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Title: Jin Shiang Fa Shipwreck Removal At Rose Ato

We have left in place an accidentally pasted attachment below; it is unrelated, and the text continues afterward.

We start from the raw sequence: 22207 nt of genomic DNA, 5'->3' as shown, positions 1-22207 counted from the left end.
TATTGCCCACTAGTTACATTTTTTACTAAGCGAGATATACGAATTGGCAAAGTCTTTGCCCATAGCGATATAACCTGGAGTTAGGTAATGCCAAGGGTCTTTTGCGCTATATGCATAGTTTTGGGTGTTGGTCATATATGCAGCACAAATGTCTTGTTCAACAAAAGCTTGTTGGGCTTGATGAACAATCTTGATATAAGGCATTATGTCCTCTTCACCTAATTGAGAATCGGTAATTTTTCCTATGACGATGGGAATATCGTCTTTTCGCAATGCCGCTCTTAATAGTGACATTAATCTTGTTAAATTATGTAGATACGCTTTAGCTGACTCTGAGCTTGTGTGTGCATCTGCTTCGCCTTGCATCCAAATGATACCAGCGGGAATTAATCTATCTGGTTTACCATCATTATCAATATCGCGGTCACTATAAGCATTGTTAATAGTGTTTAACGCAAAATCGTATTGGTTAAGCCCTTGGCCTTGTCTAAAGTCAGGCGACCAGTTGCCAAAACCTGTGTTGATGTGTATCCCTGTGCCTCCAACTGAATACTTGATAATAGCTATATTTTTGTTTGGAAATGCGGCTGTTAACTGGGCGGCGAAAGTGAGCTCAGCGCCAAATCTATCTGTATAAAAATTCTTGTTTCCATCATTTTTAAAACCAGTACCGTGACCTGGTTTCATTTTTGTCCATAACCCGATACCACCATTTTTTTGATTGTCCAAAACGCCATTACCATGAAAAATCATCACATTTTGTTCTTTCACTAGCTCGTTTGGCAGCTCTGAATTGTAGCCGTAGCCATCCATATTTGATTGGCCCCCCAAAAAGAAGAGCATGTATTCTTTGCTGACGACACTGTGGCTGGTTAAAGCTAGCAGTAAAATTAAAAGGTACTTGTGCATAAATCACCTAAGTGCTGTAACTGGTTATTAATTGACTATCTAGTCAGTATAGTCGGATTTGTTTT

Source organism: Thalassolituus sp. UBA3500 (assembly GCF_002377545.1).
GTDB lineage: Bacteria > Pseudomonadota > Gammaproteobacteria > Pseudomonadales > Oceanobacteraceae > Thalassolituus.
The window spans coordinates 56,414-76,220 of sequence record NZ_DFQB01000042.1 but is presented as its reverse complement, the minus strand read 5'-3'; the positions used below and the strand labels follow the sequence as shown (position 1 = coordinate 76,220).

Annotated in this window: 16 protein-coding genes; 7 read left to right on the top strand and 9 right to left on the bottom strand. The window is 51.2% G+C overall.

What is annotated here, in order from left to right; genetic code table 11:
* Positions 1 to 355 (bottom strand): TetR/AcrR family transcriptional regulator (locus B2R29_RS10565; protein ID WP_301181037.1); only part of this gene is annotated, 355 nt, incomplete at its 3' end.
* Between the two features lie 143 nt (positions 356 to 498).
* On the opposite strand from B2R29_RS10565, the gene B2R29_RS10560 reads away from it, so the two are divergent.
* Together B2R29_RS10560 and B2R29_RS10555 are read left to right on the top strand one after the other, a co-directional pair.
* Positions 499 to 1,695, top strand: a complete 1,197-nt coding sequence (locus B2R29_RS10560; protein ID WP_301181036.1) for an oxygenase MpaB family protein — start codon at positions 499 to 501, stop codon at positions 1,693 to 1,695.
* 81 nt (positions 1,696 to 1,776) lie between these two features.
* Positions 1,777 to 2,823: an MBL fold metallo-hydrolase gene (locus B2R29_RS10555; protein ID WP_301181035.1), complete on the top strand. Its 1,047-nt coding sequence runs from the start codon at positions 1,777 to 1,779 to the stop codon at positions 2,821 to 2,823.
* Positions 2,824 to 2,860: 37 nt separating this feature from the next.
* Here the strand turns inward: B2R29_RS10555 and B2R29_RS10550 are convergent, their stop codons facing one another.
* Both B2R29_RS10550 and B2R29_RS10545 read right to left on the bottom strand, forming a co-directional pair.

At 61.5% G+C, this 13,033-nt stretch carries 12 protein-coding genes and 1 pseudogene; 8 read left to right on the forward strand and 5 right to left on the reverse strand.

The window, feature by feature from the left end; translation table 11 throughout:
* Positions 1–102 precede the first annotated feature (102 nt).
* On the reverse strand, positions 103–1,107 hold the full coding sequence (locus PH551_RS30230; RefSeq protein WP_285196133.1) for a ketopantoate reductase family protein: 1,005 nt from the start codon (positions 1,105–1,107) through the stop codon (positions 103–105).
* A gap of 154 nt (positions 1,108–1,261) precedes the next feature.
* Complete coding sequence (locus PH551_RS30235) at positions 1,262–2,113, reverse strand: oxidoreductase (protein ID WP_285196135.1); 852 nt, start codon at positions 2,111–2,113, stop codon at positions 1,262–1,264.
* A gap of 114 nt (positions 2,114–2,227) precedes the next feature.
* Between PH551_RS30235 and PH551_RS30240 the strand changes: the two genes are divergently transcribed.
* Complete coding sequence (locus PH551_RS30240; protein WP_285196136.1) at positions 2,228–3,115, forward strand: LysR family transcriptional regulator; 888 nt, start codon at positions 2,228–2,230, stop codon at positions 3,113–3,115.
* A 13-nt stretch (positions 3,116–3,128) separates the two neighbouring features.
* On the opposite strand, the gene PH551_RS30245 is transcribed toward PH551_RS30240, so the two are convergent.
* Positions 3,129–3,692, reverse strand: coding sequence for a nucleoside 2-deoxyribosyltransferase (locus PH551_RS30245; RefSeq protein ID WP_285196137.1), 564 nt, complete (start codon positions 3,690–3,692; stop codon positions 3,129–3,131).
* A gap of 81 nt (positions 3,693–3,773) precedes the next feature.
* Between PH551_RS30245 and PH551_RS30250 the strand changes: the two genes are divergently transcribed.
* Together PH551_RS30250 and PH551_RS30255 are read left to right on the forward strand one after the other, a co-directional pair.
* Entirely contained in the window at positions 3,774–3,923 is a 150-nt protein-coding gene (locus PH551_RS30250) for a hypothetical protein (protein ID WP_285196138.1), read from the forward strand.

General Information

Document Type:MOD
Posted Date:Sep 19, 2018
Category: Salvage Services
Set Aside:N/A

Contracting Office Address